Digital disrupts all in its wake. Even our language is not safe.
Consider the word “content.” It’s a word I have adopted to clarify my professional specialty.
In April 2006, I was promoted from senior copywriter to content director at BFG Communications in Hilton Head. I was head of my own department, the content department, which set about filling vast digital spaces, a.k.a. our client’s websites, with content.
Given my history with and attachment to the word content, Tim Kreider’s opinion piece, “Slaves of the Internet, Unite!” got my attention when he turned his argument to what words mean and how they build or destroy real market value.
The first time I ever heard the word “content” used in its current context, I understood that all my artist friends and I — henceforth, “content providers” — were essentially extinct. This contemptuous coinage is predicated on the assumption that it’s the delivery system that matters, relegating what used to be called “art” — writing, music, film, photography, illustration — to the status of filler, stuff to stick between banner ads.
Most content, especially content made to sell, is in fact filler. Therefore, in the context of an advertising industry discussion, I am not grappling in the same way Kreider is with this problem. But he and I both agree that real writing must be called writing, not content. Same for real writers—they are writers not content producers or managers.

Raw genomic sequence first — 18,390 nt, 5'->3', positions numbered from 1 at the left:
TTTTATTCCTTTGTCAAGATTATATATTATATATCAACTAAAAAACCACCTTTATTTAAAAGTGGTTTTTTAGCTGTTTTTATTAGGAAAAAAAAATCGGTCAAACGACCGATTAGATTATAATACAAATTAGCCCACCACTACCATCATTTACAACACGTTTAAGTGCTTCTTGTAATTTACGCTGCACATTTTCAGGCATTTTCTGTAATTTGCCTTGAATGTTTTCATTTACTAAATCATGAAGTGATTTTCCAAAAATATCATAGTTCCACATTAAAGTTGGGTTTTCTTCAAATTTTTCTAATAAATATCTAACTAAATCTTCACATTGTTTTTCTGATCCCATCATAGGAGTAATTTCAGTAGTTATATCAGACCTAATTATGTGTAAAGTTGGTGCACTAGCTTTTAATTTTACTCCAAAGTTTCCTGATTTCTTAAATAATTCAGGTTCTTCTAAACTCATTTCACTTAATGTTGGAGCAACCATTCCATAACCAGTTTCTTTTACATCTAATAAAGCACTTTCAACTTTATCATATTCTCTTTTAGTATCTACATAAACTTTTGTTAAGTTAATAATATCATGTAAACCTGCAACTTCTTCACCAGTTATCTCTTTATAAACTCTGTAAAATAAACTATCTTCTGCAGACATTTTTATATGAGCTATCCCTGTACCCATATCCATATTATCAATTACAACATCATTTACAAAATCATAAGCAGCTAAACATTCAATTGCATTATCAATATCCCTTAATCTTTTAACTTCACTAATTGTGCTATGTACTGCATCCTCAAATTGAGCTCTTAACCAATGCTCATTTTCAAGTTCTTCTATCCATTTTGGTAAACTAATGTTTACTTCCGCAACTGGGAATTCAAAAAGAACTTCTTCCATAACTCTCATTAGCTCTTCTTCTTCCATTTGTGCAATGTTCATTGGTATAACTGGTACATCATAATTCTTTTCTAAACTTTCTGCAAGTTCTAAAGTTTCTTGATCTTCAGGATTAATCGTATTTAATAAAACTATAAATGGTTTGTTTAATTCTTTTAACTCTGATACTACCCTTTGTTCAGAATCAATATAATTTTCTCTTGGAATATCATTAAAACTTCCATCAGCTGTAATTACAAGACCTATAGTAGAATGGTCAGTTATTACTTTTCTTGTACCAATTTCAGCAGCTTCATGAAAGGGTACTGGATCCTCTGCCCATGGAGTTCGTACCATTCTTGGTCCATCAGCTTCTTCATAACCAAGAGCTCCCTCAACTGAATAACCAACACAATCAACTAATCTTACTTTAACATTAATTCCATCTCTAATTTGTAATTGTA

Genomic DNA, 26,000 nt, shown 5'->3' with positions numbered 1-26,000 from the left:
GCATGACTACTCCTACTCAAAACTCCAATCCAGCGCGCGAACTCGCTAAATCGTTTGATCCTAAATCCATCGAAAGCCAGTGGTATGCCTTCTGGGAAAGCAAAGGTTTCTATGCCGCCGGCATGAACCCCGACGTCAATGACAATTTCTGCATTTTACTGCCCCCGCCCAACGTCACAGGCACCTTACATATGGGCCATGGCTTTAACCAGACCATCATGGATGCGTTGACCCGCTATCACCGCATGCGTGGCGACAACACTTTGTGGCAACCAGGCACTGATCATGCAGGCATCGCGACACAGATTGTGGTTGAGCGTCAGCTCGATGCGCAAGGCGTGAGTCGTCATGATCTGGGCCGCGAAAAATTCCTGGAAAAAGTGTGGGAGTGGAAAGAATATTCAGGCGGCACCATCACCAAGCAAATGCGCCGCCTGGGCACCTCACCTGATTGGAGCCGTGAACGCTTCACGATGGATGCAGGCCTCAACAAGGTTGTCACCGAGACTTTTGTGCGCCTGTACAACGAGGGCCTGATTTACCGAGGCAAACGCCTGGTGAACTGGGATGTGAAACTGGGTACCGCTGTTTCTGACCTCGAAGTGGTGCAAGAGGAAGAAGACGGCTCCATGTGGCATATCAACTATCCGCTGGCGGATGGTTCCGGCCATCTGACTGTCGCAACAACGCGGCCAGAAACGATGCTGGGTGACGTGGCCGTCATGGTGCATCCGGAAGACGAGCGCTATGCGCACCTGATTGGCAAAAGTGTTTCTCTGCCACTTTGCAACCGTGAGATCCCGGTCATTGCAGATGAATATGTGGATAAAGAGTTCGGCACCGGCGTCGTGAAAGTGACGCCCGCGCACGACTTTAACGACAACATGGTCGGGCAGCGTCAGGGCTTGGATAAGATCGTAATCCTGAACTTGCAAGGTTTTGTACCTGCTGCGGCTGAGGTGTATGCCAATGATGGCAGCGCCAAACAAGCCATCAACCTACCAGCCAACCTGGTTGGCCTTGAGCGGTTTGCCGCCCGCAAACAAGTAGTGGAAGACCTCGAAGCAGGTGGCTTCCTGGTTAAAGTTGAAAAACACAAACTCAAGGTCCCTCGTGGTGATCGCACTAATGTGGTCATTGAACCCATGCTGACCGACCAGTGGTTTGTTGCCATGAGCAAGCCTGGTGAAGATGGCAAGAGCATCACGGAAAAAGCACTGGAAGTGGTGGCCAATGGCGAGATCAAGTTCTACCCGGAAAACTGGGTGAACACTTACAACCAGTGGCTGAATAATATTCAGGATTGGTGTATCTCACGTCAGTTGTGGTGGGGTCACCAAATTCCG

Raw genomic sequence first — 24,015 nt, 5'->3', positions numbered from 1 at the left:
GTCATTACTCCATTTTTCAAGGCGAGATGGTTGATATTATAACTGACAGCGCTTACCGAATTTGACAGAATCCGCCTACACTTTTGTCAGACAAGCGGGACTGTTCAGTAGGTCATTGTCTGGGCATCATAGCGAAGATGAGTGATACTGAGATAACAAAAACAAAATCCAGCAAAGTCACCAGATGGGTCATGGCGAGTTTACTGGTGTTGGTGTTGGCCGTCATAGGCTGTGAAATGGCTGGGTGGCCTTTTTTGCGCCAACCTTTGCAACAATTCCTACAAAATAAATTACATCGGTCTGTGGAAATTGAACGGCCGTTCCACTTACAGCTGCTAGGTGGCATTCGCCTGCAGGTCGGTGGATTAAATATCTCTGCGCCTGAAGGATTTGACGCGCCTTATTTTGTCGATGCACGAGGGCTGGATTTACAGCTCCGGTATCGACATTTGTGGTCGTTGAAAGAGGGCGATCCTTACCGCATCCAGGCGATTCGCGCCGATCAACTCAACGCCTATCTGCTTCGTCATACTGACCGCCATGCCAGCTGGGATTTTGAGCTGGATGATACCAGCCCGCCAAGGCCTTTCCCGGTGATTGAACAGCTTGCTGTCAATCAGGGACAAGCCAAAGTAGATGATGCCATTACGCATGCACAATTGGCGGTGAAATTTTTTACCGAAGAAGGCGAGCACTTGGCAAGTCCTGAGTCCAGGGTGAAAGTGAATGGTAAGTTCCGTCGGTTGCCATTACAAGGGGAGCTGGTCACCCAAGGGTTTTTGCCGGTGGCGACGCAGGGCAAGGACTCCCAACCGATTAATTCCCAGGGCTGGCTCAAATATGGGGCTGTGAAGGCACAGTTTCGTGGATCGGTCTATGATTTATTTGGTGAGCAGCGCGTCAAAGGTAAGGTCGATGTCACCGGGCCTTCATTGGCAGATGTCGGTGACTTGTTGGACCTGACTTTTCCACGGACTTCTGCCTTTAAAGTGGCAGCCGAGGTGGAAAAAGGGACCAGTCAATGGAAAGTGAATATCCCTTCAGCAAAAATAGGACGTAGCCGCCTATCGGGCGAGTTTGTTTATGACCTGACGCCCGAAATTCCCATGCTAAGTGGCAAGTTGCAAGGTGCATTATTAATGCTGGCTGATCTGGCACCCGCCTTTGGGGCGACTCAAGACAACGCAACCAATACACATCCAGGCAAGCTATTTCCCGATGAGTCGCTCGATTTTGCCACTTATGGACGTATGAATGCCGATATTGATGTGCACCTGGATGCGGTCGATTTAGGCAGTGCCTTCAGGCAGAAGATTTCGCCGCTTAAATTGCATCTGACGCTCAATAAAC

For me, this presents an important choose-your-words-wisely moment. Because content departments and content directors are not all that common, even today, so it’s not simple for me to easily convey my value to prospective buyers of David Burn-made content.
I was speaking to an old friend the other day. I thought how can my friend, or any friend help, me land new business when he or she doesn’t clearly understand what I do for a living?
“Hi, my name is David. I convey brand value.”
Sadly, especially for a writer, the above explanation and titles like copywriter or brand storyteller don’t do enough to communicate our market value. I am not sure there is much in the way of a workaround here.
I don’t want to over think this, but when you tell someone you are a writer, there’s an immediate suspicion (in gentler souls, a curiosity) about how you earn your way in the world. That’s likely why we come up with fancy words for what we do, or worse, long-winded explanations. It’s also why we work in fields like advertising and media.